Many artists I talk to are convinced that they would be able to finish their book/symphony/script/sculpture/painting/quilt and fulfil their artistic dreams if only they had an unlimited amount of money and no commitments. Until then, they argue, there’s no point in even starting.
Needless to say, most people never get a chance to test this hypothesis, not only for the obvious financial reasons but also because the pressures of the “real world” don’t actually go away.
Eric Maisel – author of 35 books on creativity, as well as a licensed psychotherapist – makes a similar argument in his latest book, Rethinking Depression, where he argues that existential pressures are here to stay as well:
“Why is it that so many lottery winners, after a brief period of euphoria, become unhappier than they were before winning the lottery? This happens because there is no lottery to win with regard to life. If you were an alcoholic before you won the lottery, you are still an alcoholic — albeit with a better-stocked liquor cabinet. If you were a cranky, critical, angry young man with a hefty sense of grandiosity and no willingness to do any real work, you are still that narcissist — probably even more so. If you wanted to create symphonies, occasionally tried, but invariably bored yourself with your efforts, you could now hire a symphony orchestra to play your music — and bore a concert hall full of people. Where is the change or improvement in any of that?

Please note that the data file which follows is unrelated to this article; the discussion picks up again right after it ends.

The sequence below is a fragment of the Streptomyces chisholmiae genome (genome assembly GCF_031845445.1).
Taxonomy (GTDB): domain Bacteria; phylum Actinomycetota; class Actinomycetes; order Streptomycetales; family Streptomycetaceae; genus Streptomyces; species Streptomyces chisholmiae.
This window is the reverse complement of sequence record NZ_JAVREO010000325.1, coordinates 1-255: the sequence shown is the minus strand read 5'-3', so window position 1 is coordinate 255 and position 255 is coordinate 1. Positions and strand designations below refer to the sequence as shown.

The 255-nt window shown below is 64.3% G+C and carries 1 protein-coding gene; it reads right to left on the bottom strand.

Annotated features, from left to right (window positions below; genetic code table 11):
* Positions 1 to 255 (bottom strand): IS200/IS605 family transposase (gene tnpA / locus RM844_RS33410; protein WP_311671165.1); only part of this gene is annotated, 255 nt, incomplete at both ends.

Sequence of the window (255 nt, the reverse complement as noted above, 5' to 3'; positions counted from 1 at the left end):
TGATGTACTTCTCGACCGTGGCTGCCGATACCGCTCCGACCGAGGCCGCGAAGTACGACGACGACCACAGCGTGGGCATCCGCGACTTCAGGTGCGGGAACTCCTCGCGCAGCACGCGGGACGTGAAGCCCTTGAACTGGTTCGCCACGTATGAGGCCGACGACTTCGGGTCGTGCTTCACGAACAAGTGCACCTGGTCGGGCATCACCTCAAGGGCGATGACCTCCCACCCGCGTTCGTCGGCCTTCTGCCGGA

This is what many lottery winners experience. If you weren’t living an authentic life before you won the lottery, an influx of money will provide you with the perfect opportunity to live just as inauthentically, or even more inauthentically. If you haven’t created yourself in your own best image, if you haven’t demanded of yourself that you strive to understand what matters to you, if you haven’t aligned your thoughts and behaviors with your intentions, an influx of money is just an opportunity to further refrain from stepping up to the plate.”
He argues that we cannot afford to rely on external things to give meaning to our lives, but that we must create meaning for ourselves, embrace the fact of human unhappiness and sadness, and give up our expectation that mental health professionals can solve these problems for us.
You may be wondering how to start. Is meaning really so important? Isn’t it a lot of work? And how on earth does one create an “authentic life” when one is busy fighting the monsters under one’s child’s bed, ironing clothes for work the next morning, and frantically trying to find just half an hour to devote to one’s creative work?
Eric Maisel will be making a guest appearance here tomorrow to answer these questions and more. Stay tuned!